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Citation Style Guides: Home

Links to resources to help you format citations in the most commonly-used styles.

Citations

Most courses at TWU require that citations be formatted according to one of three styles: APAChicago/Turabian, or MLA.

In most cases, the required format can be found online at one of the sites below. However, for more unusual citations, try an internet search for something like this: MLA style guide [youtube video]. The words in the square brackets are the type of media you're searching for. Be sure that the sites you use are reputable, such as a library associated with a university.

APA 7th edition

How to Format your paper in APA 7th edition style:

7th edition tutorials

If you want a deeper look at APA 7th citation creation and use, the following tutorials are great:

Sample APA 7th Edition Research Papers

 

[6th edition: This edition is phased out in favor of the 7th edition, above]

 

Chicago/Turabian Style

                                     

The standard manual for Turabian Style is Turabian, Kate L.  A Manual for Writers of Research Papers, Theses, and Dissertations, Ninth Edition (2018).

Note that there are actually two Turabian styles:

  • Author-Date (also described as Reference List) - Uses short form citations in text rather than footnotes or endnotes; bibliographic citations have unique format features.
  • Notes (also described as Humanities or Bibliography) - Uses footnotes or endnotes; bibliographic citations have unique format features.

Guides:

http://www.press.uchicago.edu/books/turabian/
turabian_citationguide.html
(official Turabian site quick guide)

e-Turabian
 

MLA Style

                                     

Tutorials on Doing Research, Including MLA Style

https://lib.asu.edu/tutorials - Arizona State University

MLA 8th Style Guides Online

MLA 8th Edition Sample Paper

Sample paper by Purdue OWL

Creating Computer Generated Citations:

Formatting Book Citations:

Use Library OneSearch to identify the book you want to cite.  Click on the blue icon to the right of the book reference and then choose Cite in the right column.  Note that computer generated citations are not always perfect.  Have a formatting guide (as above) available to check on accuracy of the formatting.

Formatting Article Citations:

  • In any EBSCO database, if you click on an article title in your result list, there should be a Cite link on the right.  If there is no Cite link, click on the Save link and choose the citation style you want from the dropdown box on the right.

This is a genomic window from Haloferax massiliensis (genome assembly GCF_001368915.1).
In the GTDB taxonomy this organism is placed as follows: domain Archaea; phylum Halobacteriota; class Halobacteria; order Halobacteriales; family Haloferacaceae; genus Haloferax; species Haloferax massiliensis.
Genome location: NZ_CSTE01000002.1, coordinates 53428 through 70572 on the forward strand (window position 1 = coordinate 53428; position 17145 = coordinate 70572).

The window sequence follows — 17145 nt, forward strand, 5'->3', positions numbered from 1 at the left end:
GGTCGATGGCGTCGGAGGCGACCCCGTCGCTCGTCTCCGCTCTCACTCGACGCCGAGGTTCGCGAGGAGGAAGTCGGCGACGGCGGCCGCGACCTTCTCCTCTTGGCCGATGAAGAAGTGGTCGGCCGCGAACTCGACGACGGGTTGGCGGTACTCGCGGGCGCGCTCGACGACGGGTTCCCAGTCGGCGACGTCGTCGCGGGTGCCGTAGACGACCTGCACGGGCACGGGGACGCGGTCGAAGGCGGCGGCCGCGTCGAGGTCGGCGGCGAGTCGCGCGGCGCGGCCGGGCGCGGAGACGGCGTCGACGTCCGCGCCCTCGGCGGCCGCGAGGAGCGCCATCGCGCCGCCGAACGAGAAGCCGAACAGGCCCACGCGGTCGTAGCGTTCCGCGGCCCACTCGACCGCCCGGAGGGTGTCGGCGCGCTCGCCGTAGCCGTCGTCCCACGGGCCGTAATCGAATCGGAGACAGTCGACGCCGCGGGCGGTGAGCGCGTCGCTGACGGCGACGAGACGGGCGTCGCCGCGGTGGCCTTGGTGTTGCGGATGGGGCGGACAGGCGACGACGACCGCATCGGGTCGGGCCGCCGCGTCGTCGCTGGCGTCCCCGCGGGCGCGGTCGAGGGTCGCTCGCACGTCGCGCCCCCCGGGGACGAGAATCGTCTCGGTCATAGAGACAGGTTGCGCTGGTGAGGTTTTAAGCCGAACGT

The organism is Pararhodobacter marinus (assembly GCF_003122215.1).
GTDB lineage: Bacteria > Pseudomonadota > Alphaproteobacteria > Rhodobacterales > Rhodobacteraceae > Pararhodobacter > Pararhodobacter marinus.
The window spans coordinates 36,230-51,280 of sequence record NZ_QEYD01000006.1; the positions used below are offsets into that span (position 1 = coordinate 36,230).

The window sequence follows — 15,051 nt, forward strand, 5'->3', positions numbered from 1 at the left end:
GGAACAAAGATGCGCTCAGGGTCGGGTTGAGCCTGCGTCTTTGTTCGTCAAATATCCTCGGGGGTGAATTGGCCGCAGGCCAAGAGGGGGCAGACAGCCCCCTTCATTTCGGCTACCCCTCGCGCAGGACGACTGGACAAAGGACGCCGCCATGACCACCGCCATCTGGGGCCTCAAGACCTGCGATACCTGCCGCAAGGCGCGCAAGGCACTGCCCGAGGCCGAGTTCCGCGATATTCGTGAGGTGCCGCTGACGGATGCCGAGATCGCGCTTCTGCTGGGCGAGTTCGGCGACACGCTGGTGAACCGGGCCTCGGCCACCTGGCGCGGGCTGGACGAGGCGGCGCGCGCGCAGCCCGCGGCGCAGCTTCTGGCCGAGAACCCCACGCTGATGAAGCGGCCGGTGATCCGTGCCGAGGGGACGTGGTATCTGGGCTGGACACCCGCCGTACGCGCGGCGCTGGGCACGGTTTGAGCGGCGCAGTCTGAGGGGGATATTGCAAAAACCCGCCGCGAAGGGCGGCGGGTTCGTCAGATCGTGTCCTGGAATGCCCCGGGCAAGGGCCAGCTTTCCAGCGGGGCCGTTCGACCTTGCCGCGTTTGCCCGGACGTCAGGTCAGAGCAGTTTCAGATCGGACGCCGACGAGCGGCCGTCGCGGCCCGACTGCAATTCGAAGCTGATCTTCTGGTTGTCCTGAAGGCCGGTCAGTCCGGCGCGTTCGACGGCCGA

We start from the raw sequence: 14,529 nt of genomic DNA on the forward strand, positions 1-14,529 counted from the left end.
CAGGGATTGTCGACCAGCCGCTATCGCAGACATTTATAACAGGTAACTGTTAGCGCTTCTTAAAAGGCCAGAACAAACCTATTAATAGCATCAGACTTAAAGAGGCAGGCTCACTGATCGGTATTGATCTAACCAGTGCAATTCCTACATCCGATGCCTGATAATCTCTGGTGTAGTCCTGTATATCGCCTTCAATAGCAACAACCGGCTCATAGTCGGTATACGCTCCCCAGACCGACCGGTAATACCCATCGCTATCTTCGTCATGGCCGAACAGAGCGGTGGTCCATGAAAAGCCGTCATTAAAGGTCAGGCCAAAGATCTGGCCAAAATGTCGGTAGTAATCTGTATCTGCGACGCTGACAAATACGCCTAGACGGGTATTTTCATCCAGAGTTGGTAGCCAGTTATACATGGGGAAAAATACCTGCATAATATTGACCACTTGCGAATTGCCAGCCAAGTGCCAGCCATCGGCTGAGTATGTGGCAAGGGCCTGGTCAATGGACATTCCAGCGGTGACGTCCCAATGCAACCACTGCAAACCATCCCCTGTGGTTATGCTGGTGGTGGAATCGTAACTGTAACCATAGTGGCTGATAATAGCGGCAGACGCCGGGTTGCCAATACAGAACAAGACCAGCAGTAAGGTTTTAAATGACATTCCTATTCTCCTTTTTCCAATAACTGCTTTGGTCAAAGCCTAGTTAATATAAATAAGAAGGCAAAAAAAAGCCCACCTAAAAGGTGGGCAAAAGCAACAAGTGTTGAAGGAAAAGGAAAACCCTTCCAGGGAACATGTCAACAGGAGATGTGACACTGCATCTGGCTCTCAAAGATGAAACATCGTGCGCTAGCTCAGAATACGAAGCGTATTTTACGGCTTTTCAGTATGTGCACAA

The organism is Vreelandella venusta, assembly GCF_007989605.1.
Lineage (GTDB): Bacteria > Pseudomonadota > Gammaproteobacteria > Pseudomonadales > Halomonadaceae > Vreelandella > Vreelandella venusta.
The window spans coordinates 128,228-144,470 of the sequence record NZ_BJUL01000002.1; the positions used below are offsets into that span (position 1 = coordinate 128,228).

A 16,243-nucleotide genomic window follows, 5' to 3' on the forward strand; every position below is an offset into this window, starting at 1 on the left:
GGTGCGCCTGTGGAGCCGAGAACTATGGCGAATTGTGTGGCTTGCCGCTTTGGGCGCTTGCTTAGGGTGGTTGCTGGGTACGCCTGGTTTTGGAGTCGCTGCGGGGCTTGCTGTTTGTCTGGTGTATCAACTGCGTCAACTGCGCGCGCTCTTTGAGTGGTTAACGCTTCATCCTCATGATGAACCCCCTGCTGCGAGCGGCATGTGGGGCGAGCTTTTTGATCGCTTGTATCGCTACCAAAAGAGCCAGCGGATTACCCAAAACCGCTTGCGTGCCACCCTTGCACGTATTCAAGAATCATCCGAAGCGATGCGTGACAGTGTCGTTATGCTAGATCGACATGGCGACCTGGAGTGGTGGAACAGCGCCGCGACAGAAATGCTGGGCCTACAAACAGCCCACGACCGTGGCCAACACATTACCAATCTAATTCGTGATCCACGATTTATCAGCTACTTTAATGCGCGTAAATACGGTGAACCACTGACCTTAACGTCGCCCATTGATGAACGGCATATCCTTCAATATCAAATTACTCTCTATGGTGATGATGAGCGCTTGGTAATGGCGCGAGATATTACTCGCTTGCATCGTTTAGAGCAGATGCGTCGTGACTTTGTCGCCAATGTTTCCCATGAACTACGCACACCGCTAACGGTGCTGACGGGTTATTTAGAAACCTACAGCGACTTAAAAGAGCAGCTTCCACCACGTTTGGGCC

• While not always reliable, you can look up your article title (use quotation marks around it) in Google Scholar, then click on the Cite link below the article entry (it's a quotation marks symbol).
  • A useful tool for creating citations is Citation Machine. You can look up your source and generate a citation in the format of your choice.  Once again, it may not be entirely reliable.  You can also fill in information manually and generate a citation.

 

EndNote

If you are using EndNote to manage your references, see our EndNote Guide.  See the Downloads tab for information on downloading to EndNote from various databases.

Citing Indigenous Elders & Knowledge Keepers

Formats for citing Indigenous Elders and Knowledge Keepers in APA and MLA style, from NorQuest College Library.  Developed in the spirit of wahkôhtowin and reconciliation by Lorisia MacLeod at NorQuest College Library.

Other Citation Options

Son of Citation Machine (The Landmark Project) is site that will generate citations in the APA, MLA, Turabian, or Chicago style. Book references can be formatted in APA or MLA by ISBN lookup. References in other formats can generated by adding information to the required boxes in an online form.

As when using any electronic citation manager, users need to check the output carefully for errors.

In some cases, you may need to consult the print version of the guide. These are available in the library Reference section. You are also welcome to contact a librarian for help.

The current editions are:

  • American Psychological Association. (2010). Publication manual of the American Psychological Association (6th ed.). Washington, DC: American Psychological Association. BF76.7 .P83 2010 
     
  • Gibaldi, J., & Modern Language Association of America. (2016). MLA handbook for writers of research papers (8th ed.). New York: Modern Language Association of America. LB2369 .G53 2009
     
  • Turabian, K. L. (2013). A manual for writers of research papers, theses, and dissertations: Chicago style for students and researchers (8th ed.). Chicago: University of Chicago Press. LB2369 .T8 2007

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